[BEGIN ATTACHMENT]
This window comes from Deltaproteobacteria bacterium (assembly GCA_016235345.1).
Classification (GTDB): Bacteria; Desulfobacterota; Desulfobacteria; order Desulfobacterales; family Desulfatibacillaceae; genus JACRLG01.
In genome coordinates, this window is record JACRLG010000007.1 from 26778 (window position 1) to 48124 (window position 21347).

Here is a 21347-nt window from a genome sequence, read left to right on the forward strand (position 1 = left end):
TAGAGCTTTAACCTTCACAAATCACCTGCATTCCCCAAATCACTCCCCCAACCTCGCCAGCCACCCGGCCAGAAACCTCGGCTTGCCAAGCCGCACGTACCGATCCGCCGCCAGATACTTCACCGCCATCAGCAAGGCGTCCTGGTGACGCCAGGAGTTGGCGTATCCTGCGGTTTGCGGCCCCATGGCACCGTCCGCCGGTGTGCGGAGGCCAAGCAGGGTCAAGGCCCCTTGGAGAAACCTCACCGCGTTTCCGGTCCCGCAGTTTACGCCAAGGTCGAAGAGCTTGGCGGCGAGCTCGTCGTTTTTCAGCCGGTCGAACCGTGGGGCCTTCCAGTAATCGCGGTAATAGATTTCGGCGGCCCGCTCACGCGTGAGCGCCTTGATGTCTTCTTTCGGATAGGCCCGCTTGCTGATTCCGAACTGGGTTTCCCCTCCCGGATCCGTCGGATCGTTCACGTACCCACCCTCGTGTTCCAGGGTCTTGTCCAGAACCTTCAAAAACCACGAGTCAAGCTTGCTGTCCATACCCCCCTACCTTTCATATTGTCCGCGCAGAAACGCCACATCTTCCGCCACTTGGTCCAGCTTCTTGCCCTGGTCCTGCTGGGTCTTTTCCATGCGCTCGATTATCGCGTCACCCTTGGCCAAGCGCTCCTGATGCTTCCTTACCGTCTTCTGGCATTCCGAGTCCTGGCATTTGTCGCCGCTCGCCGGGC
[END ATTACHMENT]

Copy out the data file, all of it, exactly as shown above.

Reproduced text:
This window comes from Deltaproteobacteria bacterium (assembly GCA_016235345.1).
Classification (GTDB): Bacteria; Desulfobacterota; Desulfobacteria; order Desulfobacterales; family Desulfatibacillaceae; genus JACRLG01.
In genome coordinates, this window is record JACRLG010000007.1 from 26778 (window position 1) to 48124 (window position 21347).

Here is a 21347-nt window from a genome sequence, read left to right on the forward strand (position 1 = left end):
TAGAGCTTTAACCTTCACAAATCACCTGCATTCCCCAAATCACTCCCCCAACCTCGCCAGCCACCCGGCCAGAAACCTCGGCTTGCCAAGCCGCACGTACCGATCCGCCGCCAGATACTTCACCGCCATCAGCAAGGCGTCCTGGTGACGCCAGGAGTTGGCGTATCCTGCGGTTTGCGGCCCCATGGCACCGTCCGCCGGTGTGCGGAGGCCAAGCAGGGTCAAGGCCCCTTGGAGAAACCTCACCGCGTTTCCGGTCCCGCAGTTTACGCCAAGGTCGAAGAGCTTGGCGGCGAGCTCGTCGTTTTTCAGCCGGTCGAACCGTGGGGCCTTCCAGTAATCGCGGTAATAGATTTCGGCGGCCCGCTCACGCGTGAGCGCCTTGATGTCTTCTTTCGGATAGGCCCGCTTGCTGATTCCGAACTGGGTTTCCCCTCCCGGATCCGTCGGATCGTTCACGTACCCACCCTCGTGTTCCAGGGTCTTGTCCAGAACCTTCAAAAACCACGAGTCAAGCTTGCTGTCCATACCCCCCTACCTTTCATATTGTCCGCGCAGAAACGCCACATCTTCCGCCACTTGGTCCAGCTTCTTGCCCTGGTCCTGCTGGGTCTTTTCCATGCGCTCGATTATCGCGTCACCCTTGGCCAAGCGCTCCTGATGCTTCCTTACCGTCTTCTGGCATTCCGAGTCCTGGCATTTGTCGCCGCTCGCCGGGC